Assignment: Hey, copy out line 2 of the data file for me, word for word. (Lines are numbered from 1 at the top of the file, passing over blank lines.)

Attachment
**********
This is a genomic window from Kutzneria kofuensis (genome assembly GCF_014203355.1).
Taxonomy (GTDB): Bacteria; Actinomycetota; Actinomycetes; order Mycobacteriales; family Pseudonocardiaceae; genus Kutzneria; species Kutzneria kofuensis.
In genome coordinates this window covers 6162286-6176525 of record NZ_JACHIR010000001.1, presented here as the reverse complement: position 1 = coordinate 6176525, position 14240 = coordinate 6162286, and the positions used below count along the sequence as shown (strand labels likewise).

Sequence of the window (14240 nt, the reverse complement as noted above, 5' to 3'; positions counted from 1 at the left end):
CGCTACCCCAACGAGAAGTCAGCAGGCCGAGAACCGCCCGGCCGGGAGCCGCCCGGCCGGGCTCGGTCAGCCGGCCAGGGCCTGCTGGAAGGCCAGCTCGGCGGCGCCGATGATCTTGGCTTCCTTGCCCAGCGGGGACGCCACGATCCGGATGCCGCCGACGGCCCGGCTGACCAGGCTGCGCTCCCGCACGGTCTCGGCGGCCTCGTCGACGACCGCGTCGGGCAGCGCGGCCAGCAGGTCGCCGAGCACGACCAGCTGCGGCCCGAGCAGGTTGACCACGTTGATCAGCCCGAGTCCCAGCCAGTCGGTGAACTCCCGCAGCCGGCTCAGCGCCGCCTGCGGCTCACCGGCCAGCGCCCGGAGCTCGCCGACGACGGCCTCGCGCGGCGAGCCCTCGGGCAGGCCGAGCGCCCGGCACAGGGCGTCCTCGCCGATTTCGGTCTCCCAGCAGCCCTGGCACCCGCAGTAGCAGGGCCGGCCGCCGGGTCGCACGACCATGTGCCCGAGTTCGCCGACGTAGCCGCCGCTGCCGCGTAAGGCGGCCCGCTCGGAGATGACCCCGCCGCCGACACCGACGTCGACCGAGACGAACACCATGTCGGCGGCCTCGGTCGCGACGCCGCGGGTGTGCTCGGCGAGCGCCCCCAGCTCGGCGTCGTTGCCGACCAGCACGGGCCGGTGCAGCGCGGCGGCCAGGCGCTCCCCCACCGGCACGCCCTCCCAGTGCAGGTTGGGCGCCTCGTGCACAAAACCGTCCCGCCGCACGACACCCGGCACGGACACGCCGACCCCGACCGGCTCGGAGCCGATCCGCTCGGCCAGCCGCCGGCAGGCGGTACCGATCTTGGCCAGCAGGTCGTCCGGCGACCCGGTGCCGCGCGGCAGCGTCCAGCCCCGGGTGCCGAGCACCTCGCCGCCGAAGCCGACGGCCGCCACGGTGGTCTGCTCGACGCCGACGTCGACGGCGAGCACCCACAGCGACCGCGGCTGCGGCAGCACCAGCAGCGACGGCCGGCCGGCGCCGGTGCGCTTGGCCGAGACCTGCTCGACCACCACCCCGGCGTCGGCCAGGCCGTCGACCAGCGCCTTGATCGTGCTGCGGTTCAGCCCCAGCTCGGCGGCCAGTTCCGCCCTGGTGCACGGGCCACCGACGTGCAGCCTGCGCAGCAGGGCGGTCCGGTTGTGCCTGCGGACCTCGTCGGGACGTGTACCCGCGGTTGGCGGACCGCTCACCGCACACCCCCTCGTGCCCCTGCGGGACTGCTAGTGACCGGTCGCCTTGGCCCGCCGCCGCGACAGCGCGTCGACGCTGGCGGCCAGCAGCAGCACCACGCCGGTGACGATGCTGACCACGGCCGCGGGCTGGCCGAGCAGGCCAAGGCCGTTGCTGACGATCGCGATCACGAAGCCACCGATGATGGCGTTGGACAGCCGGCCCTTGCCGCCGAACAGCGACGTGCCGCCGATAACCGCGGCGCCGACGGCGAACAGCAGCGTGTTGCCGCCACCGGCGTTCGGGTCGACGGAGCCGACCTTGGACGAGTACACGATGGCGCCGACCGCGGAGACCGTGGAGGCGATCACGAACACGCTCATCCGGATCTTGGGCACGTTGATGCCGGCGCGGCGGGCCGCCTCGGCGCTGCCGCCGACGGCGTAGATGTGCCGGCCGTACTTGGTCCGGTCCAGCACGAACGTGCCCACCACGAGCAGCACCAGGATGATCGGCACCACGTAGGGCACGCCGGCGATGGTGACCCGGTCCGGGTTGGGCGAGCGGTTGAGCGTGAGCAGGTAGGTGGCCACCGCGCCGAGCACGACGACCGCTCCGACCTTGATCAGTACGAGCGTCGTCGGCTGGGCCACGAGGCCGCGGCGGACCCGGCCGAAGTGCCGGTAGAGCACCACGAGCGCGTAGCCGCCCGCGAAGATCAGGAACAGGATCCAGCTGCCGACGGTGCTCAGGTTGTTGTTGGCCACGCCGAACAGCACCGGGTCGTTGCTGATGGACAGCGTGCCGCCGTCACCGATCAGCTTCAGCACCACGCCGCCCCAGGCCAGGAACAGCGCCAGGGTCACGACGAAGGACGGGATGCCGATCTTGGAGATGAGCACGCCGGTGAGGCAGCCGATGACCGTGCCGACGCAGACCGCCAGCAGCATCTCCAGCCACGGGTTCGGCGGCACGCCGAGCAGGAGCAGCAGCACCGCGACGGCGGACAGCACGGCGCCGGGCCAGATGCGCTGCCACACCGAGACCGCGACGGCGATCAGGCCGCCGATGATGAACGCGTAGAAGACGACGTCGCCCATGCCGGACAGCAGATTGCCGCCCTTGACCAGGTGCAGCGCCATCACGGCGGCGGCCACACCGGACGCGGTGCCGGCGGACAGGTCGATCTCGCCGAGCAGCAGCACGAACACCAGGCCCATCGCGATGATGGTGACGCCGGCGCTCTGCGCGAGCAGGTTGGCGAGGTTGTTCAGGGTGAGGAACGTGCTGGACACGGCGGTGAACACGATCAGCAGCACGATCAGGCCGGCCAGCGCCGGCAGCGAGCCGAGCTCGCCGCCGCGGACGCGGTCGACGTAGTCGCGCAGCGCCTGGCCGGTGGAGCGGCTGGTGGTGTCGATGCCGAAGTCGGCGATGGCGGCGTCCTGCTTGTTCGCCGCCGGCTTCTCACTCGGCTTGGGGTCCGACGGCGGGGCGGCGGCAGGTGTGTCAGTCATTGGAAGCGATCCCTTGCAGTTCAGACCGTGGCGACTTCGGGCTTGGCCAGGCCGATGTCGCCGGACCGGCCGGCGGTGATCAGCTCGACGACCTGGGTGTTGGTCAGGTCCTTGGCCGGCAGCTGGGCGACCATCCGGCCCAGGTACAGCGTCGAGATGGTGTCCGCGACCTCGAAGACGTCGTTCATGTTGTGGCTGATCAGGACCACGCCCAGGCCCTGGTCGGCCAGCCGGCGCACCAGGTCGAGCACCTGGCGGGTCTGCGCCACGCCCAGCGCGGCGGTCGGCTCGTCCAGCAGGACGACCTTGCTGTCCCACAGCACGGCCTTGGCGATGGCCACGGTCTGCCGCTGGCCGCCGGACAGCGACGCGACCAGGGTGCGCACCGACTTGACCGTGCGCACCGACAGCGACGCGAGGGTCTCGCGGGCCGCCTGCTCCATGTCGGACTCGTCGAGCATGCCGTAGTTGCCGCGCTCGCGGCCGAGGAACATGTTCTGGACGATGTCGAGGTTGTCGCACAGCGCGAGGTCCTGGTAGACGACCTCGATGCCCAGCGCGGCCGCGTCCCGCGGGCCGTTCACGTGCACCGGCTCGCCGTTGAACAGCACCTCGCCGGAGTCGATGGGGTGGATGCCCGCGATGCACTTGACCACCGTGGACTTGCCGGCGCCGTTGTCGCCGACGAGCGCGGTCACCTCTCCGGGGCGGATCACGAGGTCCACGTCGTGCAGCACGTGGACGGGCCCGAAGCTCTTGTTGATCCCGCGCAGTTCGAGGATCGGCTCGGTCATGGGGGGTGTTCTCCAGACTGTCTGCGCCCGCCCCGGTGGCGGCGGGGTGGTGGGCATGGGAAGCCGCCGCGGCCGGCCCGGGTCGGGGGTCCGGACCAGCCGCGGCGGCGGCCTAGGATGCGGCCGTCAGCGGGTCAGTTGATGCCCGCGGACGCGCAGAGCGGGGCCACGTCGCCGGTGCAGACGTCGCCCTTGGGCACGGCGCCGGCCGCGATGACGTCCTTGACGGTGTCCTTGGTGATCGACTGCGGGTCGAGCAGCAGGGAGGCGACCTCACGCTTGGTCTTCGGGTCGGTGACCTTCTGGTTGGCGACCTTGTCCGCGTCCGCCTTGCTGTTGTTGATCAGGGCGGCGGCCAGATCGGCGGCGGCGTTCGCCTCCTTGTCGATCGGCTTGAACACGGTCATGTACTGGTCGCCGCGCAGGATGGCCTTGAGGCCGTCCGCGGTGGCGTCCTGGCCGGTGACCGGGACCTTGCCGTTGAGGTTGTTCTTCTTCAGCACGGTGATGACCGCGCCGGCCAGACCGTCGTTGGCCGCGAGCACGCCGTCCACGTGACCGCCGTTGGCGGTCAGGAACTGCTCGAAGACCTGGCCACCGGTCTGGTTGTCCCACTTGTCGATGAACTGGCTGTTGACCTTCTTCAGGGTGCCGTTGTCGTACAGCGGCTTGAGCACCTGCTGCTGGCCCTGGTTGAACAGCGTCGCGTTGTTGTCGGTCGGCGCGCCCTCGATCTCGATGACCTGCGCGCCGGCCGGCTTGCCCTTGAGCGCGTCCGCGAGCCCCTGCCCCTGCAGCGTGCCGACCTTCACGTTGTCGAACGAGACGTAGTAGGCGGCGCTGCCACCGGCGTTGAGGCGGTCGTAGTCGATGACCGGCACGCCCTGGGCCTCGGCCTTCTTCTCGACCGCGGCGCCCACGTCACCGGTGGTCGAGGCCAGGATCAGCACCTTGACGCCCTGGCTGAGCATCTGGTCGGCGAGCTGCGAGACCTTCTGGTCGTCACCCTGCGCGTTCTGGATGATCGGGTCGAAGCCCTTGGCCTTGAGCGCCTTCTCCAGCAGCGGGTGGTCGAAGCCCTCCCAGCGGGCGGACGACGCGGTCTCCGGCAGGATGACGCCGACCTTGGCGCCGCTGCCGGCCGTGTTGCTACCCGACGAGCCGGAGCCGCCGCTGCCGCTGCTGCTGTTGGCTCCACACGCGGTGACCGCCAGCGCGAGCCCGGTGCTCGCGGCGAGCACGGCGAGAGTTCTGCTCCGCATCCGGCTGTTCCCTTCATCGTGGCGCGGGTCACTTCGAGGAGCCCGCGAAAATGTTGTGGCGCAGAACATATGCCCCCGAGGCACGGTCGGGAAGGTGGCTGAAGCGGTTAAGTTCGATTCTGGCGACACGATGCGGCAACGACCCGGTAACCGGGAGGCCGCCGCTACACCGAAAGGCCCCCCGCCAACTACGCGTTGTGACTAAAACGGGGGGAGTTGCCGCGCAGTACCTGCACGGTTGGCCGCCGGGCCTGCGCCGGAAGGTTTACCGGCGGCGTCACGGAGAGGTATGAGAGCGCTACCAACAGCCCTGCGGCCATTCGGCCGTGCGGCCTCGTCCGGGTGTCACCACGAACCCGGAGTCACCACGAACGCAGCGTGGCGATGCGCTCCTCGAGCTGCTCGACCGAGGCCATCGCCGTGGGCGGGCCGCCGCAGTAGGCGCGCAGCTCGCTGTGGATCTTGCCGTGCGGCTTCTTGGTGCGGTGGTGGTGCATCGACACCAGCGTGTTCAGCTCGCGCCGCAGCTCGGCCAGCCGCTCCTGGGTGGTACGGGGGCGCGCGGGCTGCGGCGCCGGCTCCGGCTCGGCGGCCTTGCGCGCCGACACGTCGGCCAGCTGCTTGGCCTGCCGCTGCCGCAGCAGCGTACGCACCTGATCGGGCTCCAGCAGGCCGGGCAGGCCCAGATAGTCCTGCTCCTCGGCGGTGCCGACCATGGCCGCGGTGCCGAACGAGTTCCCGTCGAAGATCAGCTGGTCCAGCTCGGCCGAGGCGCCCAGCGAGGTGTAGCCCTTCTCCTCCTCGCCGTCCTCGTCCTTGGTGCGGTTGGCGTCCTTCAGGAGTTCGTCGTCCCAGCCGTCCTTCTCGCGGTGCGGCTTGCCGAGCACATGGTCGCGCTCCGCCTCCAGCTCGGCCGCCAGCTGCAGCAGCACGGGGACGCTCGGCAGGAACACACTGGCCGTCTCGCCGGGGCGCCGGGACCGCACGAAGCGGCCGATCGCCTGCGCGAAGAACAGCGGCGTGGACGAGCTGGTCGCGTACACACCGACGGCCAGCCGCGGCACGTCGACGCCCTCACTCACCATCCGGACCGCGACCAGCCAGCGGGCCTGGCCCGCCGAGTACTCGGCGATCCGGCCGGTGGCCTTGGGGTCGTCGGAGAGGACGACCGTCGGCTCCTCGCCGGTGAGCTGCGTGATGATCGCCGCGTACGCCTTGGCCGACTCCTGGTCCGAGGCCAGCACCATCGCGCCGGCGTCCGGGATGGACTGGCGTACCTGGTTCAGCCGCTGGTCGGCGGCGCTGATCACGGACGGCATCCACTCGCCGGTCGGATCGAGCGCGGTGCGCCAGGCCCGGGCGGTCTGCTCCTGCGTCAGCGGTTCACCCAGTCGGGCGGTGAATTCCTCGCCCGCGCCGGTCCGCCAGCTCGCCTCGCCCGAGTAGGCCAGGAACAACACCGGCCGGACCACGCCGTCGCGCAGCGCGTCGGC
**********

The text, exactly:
Taxonomy (GTDB): Bacteria; Actinomycetota; Actinomycetes; order Mycobacteriales; family Pseudonocardiaceae; genus Kutzneria; species Kutzneria kofuensis.